SHIKAKA, VOTE and BULL are among some of the less “offensive” personalized license plates that were rejected by the Colorado DMV last year.
"We love the creativity and personal pride Coloradoans take in picking their personalized plate,” DMV Senior Director Electra Bustle said in a statement. “While most personalized plates are approved, there are a small percentage that do not meet DMV standards and are rejected."
Some of this percentage were warnings like “BACKTFU,” others profanity-laced skater sayings like “FIDLAR.” Multiple were political statements and others were highly sexual.
The rejections themselves are partly done automatically through the DMV’s internal systems, according to the statement. It compares the request to an “offensive and omit list” built over time using American Association of Motor Vehicle Administrators recommendations, “known offensive words and terms, as well as comparing what other states do not allow.”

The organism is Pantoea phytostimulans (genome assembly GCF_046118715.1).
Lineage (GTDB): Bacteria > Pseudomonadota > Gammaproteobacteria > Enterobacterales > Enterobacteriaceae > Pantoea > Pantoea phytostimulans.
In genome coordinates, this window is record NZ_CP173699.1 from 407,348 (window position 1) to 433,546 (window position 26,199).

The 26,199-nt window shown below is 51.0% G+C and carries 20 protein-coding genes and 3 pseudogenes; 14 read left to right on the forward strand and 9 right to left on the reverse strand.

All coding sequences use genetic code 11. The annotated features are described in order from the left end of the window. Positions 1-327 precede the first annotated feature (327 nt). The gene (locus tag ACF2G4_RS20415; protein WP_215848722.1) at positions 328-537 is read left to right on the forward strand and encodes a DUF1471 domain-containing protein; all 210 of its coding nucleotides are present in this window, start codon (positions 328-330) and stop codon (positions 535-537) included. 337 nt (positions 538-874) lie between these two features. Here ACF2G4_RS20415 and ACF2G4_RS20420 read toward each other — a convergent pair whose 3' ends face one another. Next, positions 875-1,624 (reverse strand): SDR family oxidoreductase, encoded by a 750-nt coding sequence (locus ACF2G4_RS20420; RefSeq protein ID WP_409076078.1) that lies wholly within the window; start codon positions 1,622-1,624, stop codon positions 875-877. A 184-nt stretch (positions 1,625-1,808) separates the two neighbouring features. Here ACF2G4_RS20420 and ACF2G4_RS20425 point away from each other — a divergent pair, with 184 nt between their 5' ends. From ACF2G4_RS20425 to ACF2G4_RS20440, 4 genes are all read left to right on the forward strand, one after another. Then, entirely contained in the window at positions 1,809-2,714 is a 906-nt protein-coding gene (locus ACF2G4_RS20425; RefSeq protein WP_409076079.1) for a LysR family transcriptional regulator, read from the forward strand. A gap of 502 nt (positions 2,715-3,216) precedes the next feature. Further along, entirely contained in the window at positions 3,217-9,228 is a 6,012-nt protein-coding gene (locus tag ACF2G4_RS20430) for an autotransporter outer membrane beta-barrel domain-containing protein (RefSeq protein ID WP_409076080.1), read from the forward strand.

According to DMV and Tax Communications Manager Derek Kuhn, the other part of the rejection process is through an internal committee.
A panel of three DMV staff members rotate reviewing plates flagged as offensive in what Kuhn described as a “blind, independent review.”
“Each committee member does their own research and votes blindly on the plates that they receive referrals for,” he said, with a two-thirds majority required to approve or deny a plate. The staffers look at similar resources as the automatic system, but also Urban Dictionary and Google Translate.
There is an appeal process, but Kuhn said it is rarely used. It involves going to the Colorado Department of Revenue’s Hearings Division for them to make a determination. This past year though, only one person appealed, and Kuhn said the DMV worked to reconfigure the plate before the hearing.
“In the end, the customer was happy and no hearing was held,” he said.
The entire list of rejected license plates can be found here.